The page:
Dream On: After Midnight (1989, directed by Jim and Ken Wheat)

Prof. Edward Derek (Ramy Zada) teaches a class called The Psychology Of Fear.  He claims that the things that most scare us are the things that we can believe in.  (To quote the observers from the peanut gallery, “No shit, Sherlock.”)  After Prof. Derek demonstrates fear by pulling out a fake gun and pretending to kill himself, a jock ends up pissing himself and the class is suspended.  Fortunately, Prof. Derek has a backup plan.  He invites his students to his house, where he tells them three horror stories that are all designed to prove that the scariest things are the things that could actually happen in real life.

What does Prof. Derek believe to be scary?

In the first story, it’s scary when your wife decides that the perfect way to throw a surprise party would be to trick you into thinking that you’re trapped in a haunted house and you’re going to die if you don’t start chopping off some heads.

In the second story, it’s scary when a group of girls take a wrong turn, piss off the wrong gas station attendant, and end up getting chased by pack of killer dogs.

In the third story, it’s scary with an answering service operator (played by a pre-CSI Marg Helgenberger) starts getting calls from a psycho.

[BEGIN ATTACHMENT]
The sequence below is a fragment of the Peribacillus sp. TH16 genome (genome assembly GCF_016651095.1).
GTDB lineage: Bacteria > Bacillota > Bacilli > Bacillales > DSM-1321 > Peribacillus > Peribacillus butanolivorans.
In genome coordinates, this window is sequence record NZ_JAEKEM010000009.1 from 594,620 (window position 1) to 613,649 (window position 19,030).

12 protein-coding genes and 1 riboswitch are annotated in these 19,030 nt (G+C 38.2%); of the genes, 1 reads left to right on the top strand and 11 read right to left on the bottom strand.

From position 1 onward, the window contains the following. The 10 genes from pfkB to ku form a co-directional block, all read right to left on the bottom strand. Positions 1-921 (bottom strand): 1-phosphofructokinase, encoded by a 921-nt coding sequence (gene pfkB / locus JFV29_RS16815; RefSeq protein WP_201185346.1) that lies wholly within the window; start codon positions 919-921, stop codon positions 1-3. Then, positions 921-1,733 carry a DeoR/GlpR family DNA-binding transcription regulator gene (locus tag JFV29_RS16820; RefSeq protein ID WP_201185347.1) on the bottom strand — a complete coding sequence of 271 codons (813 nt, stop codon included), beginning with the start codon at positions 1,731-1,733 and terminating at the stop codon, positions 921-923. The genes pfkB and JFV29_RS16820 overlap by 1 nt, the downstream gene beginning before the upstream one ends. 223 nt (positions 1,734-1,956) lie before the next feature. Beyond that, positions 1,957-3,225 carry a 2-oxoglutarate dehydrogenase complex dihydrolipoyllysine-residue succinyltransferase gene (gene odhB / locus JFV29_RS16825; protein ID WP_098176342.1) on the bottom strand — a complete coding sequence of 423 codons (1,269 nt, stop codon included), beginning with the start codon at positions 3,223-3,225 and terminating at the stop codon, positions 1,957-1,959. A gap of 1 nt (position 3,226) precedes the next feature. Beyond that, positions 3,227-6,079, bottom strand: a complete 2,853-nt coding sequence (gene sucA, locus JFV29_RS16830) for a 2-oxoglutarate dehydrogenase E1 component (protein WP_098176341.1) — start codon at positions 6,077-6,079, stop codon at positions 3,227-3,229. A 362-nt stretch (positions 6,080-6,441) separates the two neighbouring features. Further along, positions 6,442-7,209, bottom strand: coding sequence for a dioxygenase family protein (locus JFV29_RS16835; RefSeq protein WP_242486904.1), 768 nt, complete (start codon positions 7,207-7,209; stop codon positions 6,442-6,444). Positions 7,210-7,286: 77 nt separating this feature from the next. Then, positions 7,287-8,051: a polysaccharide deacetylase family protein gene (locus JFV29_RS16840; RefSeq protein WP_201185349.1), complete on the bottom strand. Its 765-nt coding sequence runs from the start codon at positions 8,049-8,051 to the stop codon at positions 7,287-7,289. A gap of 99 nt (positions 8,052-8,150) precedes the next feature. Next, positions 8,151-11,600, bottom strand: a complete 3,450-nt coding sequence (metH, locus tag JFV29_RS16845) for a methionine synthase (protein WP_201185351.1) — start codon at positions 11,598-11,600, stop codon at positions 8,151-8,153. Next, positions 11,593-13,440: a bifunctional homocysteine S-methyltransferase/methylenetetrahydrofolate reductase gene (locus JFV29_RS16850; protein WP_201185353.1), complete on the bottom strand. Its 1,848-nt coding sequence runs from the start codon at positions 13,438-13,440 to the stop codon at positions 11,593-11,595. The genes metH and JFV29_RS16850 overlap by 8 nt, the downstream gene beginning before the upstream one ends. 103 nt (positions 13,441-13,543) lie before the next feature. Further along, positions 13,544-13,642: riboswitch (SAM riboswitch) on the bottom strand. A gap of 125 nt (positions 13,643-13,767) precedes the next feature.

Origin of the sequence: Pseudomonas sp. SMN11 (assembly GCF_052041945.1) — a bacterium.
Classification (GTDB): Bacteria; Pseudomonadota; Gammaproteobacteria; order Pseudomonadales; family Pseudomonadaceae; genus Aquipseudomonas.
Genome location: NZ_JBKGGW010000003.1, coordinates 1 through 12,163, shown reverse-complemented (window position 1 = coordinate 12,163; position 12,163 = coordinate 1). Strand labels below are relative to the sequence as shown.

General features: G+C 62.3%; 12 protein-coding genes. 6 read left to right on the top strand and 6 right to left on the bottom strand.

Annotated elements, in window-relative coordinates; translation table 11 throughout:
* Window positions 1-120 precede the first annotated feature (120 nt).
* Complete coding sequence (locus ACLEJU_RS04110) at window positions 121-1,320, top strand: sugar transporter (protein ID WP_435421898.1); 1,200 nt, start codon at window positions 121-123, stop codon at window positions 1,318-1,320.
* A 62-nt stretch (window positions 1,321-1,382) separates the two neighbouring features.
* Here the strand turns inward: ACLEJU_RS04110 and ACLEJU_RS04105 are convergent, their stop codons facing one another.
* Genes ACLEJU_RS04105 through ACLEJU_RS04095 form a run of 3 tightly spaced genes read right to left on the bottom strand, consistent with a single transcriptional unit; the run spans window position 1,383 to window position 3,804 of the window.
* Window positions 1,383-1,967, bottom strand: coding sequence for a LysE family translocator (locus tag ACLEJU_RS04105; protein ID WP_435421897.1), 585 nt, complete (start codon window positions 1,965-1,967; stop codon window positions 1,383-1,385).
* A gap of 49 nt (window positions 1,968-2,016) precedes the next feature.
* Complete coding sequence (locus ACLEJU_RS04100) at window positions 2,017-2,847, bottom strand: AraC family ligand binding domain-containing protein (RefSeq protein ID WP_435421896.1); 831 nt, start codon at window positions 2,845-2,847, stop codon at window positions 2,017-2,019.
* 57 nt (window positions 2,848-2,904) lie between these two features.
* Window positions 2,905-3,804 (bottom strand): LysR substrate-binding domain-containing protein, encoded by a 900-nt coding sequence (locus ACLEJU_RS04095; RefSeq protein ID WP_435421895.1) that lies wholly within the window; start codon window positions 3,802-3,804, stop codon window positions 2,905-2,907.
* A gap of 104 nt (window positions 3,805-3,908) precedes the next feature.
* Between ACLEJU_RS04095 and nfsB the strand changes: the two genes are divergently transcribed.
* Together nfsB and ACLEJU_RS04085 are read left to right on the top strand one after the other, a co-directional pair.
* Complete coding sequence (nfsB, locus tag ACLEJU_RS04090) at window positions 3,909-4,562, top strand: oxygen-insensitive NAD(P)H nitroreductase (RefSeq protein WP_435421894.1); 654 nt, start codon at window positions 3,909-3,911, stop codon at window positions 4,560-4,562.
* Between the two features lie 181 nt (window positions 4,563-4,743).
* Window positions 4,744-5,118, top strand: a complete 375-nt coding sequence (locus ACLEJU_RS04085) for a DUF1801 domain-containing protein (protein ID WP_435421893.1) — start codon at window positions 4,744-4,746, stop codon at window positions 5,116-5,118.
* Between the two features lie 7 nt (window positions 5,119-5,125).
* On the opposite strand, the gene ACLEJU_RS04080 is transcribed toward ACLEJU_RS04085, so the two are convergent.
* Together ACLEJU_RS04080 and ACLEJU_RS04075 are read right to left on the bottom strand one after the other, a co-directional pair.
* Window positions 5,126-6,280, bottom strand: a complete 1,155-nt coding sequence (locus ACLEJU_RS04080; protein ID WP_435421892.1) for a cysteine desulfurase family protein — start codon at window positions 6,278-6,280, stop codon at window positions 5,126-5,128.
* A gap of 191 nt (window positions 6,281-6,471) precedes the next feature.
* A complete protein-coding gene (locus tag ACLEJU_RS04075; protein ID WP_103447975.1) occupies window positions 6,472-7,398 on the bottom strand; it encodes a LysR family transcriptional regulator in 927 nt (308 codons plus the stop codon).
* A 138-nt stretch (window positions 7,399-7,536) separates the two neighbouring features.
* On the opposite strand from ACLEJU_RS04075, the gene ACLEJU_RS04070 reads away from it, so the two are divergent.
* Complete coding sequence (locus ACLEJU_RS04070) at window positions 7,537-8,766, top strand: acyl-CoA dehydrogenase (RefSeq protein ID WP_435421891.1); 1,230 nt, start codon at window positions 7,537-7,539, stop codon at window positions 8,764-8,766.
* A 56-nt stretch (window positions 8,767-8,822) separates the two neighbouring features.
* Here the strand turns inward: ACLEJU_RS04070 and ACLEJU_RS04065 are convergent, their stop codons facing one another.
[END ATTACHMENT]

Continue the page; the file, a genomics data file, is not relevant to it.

None of the three stories are really that scary but the first story does have a twist ending that would have made EC Comics proud.  The third story is the best, if just because it focuses on one character and that character is played by Marg Helgenberger.  There’s also the wrap-around story involving the professor and his students.  Just when that story’s getting good, it cops out with an ending that you’ll see coming from a mile away.

With the exception of Marg Helgenberger’s segment, After Midnight is a largely forgettable horror anthology film that will be best appreciated by viewers who are nostalgic for 80s fashion and cheap special effects.

Sci-Fi Review: Ewoks: The Battle For Endor (1985, dir. Jim Wheat & Ken Wheat)


So one year later we returned to Endor to see the continuing saga of Wicket (Warwick Davis) and the family from The Ewok Adventure. What were those words Burl Ives left us with at the end of The Ewok Adventure again?

“Reunited, the families enjoy the simple pleasures of being together. Having learned something they already knew. That courage, loyalty, and love are the strongest forces in the universe.”

Well, those forces are apparently not that strong because this movie opens up with Cindel’s (Aubree Miller) family getting murdered. That’s nice!

I love that apparently Kilink’s ultimate weapon from Kilink vs. The Flying Man made it all the way from Turkey to the moon of Endor.


During all this killing we meet the two main villains of this movie.


This guy (Carel Struycken) who looks like every generic bad guy from ever fantasy adventure movie ever made. He wants some sort of device from a spaceship that he thinks will make him powerful.


And this lady (Siân Phillips) who looks like she belongs in He-Man and The Masters Of The Universe.